AFTER PROTONS, NYC WOMAN IS READY TO GRADUATE, START HER CAREER

Radio is Chanelle Scott’s first love.

 

Radio moves her body to hip-hop, neo-soul and EDM. And radio challenges her heart and head through discussions about the most pressing social issues of the day. Like race. And poverty. And living-wage jobs.

 

For a lifelong New Yorker like Chanelle, no one brings radio alive like local journalist Lisa Evers. A general assignment report for the Fox News affiliate in New York City, Evers also hosts a highly rated weekly public affairs program, “Street Soldiers,” on Hot97 radio. And Chanelle is an avid listener.

 

“Lisa Evers,” Chanelle enunciates the name slowly and with reverence. “Oh, she’s my girl. She’s my role model. She talks about real issues, real situations. She makes a difference. Lisa Evers reaches young people with her voice. And that’s what I want to do, too.

 

“I want to help lead discussions about what’s going on in the world,” Chanelle continues. “Why are police and African-Americans having so many problems? Why are young people having so much sex so young? What are we doing about global warming? Radio is a great place to have those discussions.”

 

With nine months remaining before her graduation from the College of Staten Island in New York City, 28-year-old Chanelle finally sees her dream career in radio within her grasp. But if not for Chanelle’s perseverance and strong faith, she may well have given up.

 

Eleven years ago, while still in high school, a tumor was discovered in Chanelle’s brain. “My doctors thought it was cancer,” she says. “Then I went off to Memorial Sloan Kettering and they said, ‘No, it was an astrocytoma, a non-cancerous tumor.’”

 

Chanelle’s symptoms were manageable. So her neurologists recommended that they watch her tumor and wait. In 2006, sudden seizures and incapacitating headaches forced Chanelle to withdraw from college during her first semester.

 

“Bad, throbbing headaches,” Chanelle remembers. “Like a 10 [on the pain scale]. It was not like you could take an aspirin and it would go away. You can’t sit in a college class with an excruciating headache while you are trying to learn science and math.”

 

Chanelle postponed her college education while neurologists continued to monitor her condition. “When the tumor started to grow, my doctors said we had to do surgery,” Chanelle recalls. In March 2007, surgeons at Memorial Sloan Kettering Cancer Center removed the tumor from her brain. “It took me six months to recover, and I went back to school that fall,” she says.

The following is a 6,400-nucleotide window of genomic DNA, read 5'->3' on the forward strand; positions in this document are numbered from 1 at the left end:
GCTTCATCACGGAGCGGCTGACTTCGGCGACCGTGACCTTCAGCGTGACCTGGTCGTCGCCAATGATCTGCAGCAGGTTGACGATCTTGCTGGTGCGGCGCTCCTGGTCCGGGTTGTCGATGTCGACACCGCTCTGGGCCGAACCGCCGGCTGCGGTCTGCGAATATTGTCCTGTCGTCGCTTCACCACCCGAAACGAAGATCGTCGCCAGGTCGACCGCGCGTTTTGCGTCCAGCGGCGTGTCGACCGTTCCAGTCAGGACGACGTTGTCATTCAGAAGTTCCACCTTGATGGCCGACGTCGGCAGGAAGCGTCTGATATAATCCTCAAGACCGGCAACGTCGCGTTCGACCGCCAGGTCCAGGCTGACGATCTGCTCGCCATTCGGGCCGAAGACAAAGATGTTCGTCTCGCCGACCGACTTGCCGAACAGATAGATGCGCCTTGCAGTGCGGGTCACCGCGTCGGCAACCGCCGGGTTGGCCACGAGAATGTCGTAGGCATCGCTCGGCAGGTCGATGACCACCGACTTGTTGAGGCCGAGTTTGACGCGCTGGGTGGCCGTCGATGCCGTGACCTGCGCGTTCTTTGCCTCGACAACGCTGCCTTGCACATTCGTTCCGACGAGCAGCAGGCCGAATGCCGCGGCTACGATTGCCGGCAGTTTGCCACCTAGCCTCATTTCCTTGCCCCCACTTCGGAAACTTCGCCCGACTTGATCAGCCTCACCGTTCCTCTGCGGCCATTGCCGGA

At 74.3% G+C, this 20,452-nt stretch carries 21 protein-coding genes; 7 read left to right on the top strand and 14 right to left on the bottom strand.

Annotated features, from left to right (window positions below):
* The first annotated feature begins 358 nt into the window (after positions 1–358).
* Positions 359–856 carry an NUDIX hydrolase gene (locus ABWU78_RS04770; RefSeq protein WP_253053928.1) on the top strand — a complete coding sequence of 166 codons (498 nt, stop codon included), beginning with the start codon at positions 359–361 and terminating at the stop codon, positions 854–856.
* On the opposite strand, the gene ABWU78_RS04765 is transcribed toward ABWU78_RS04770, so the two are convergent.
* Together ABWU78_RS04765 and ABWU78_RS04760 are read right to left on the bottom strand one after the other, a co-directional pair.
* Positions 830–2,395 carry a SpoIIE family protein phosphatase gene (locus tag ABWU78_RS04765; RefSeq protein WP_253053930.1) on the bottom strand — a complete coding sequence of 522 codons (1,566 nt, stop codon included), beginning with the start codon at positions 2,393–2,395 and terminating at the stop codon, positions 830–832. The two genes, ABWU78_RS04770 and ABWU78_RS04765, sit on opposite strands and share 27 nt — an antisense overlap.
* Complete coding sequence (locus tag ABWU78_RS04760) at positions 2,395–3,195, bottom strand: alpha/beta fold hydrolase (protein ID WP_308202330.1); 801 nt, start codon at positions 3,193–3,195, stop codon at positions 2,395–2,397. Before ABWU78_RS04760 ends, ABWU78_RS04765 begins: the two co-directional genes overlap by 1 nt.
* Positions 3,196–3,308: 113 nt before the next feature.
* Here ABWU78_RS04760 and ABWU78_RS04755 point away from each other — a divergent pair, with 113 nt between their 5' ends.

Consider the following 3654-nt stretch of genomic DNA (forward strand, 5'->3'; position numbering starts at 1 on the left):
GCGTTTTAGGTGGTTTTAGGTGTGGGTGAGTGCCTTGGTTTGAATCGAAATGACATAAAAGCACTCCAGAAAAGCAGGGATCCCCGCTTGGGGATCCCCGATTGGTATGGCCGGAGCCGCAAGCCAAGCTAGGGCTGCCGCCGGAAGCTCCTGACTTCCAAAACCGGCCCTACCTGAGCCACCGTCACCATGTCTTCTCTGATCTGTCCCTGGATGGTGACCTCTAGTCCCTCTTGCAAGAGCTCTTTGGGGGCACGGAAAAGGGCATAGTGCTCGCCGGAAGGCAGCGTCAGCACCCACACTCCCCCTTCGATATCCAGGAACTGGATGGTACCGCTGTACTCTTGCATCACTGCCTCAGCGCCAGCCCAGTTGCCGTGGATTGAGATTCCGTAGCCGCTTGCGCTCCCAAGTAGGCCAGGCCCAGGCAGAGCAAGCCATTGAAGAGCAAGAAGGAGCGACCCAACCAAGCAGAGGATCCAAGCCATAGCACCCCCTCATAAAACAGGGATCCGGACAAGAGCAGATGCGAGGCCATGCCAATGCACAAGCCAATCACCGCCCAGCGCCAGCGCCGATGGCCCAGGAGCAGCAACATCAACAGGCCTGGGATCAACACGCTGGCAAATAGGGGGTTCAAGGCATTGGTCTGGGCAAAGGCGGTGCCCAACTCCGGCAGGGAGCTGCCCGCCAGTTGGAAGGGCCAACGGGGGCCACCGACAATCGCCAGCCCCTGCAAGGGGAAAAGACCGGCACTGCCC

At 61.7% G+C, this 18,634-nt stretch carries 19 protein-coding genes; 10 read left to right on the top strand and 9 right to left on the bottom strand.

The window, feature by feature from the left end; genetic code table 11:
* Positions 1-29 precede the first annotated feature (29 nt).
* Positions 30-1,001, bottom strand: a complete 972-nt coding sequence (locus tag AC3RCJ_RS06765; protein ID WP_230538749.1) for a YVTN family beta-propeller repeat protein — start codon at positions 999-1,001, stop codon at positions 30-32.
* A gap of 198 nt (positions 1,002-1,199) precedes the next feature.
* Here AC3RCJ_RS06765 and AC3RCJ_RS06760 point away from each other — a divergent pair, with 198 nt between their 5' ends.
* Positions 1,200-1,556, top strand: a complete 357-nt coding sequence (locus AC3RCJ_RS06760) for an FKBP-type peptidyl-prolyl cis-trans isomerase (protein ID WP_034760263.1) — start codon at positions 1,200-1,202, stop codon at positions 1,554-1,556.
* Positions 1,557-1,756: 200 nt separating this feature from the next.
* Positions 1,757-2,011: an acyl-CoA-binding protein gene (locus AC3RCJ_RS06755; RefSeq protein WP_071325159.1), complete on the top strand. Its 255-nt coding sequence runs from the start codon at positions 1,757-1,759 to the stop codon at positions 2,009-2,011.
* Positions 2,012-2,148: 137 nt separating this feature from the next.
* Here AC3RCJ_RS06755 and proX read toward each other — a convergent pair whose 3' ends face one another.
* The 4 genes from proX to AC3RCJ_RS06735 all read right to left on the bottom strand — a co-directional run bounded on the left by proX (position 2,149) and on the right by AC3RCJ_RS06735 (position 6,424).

Despite sensing that her body and mind were moving “a little slower,” Chanelle dove into her studies. “I took on way too many classes when I went back,” Chanelle admits. “I stayed in school, but I had to withdraw from two classes.”

 

Taking on a much smaller, less intensive course load, Chanelle paced herself to try to complete her communications degree in seven or eight years instead of the usual four. Unfortunately, severe seizures and headaches returned in late 2012.

 

Doctors at Memorial Sloan Kettering found the tumor had returned. They operated again on the same part of Chanelle’s brain. “It took me a really long time to get back to normal,” she says. She returned to college in September 2013 and resumed a partial class load.

 

Clear signs of the tumor’s return hit Chanelle in early 2015. The thought of a long and arduous recovery from a third brain surgery was out of the question, Chanelle says.

 

Her doctors recommended an alternative course — proton therapy at ProCure Proton Therapy Center in Somerset, New Jersey. Located about 45 minutes from Chanelle’s Staten Island home, ProCure Proton Therapy is an affiliate treatment provider for Memorial Sloan Kettering Cancer Center.

 

Chanelle ended nearly three months of proton treatments in May 2015. The headaches and seizures have stopped. And her prognosis is good, she says. Chanelle is scheduled for an MRI in September to determine if the tumor is gone — hopefully for good.

 

But she’s not waiting. She’s starting classes again at the College of Staten Island.

 

“I want my degree,” says Chanelle. “I came from hard places and hard times. And we were always told, ‘Get your education and make a difference in the world.’ And that’s what I am going to do.”

 

Chanelle is exploring opportunities for her senior year internship to start in January 2016. Completing it will assure her graduation in May.

 

Lisa Evers, if you’re reading this, we have a tremendous intern candidate for you. She’s got perseverance, intelligence and heart. Her name is Chanelle Scott.